Would it surprise you to learn that nearly seven percent of Indiana children live with their grandparents? Like many grandparents, you may want custody or to adopt your grandchildren, especially if they are in danger or their parents abandoned them.
As a close relative, you do receive preference in the adoption process. Therefore, this is what you should know about grandparent adoptions in Indiana.
Termination of parental rights requirement
To adopt your grandchildren, their biological parents need to give up their parental rights or the court needs to take them. The courts may remove children from their parents’ homes due to substance abuse, death, abandonment, incarceration, mental health challenges, poverty, irresponsibility, death and mental, physical or emotional abuse of the child.
Teens who become pregnant, terminally ill parents or those who suffer from other challenges may also voluntarily revoke their parental rights.
Although the process is shorter for you as a grandparent than if you wanted to adopt someone unrelated to you, you do still have to prove you have the financial, physical and mental capacity to care for the children. You need to have the ability to provide health insurance and education as well.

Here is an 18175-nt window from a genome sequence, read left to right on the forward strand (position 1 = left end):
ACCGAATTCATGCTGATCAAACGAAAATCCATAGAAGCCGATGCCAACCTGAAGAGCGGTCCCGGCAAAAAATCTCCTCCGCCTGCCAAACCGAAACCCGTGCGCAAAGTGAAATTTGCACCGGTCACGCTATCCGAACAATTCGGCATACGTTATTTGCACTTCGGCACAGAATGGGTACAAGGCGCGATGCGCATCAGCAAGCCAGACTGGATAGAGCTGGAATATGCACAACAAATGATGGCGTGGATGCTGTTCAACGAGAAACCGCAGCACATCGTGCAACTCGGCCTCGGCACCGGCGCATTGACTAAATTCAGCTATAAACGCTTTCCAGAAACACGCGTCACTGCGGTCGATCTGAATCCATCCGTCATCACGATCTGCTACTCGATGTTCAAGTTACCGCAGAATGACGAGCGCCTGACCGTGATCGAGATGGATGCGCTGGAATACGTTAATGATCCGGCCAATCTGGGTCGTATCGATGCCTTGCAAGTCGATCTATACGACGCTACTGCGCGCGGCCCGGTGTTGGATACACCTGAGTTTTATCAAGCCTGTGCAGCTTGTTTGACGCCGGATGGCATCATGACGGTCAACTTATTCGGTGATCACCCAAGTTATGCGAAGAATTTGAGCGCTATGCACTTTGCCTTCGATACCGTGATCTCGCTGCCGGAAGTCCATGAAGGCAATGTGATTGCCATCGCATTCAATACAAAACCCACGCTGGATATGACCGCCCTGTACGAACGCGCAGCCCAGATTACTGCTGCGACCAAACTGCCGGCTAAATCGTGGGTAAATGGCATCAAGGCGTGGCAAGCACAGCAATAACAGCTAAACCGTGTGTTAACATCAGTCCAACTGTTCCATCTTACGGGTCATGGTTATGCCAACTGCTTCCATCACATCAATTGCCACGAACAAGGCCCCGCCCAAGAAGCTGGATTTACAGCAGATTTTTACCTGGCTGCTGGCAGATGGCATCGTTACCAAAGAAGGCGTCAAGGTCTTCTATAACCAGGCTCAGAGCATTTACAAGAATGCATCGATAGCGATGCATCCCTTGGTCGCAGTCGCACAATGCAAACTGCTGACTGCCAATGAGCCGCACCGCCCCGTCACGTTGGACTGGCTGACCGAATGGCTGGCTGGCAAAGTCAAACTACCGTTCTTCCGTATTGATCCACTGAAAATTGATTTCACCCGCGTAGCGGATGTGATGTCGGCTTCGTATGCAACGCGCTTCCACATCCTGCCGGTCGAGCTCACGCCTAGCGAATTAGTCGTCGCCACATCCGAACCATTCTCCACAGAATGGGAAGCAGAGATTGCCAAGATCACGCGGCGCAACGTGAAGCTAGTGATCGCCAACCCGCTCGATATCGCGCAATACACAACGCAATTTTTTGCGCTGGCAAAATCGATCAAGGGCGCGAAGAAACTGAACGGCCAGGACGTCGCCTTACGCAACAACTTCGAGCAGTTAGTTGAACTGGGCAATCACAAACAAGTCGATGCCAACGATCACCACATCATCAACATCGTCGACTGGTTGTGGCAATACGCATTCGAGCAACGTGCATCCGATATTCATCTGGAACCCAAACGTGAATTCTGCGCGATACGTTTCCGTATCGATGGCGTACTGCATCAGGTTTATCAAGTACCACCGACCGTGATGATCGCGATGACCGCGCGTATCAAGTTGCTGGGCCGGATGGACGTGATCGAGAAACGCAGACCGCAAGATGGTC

The adoption process
The adoption is private, but you need to notify the parents and get their consent if they still have their parental rights. Prepare for a fight if the parents do not consent.
You may have to complete a home study and submit paperwork proving that you can adequately care for the children and are healthy enough to care for them until they are legal adults. Then, you need to sit through a hearing or trial for approval.
The courts always focus on the best interests of the children. Therefore, consider your circumstances before you start the process.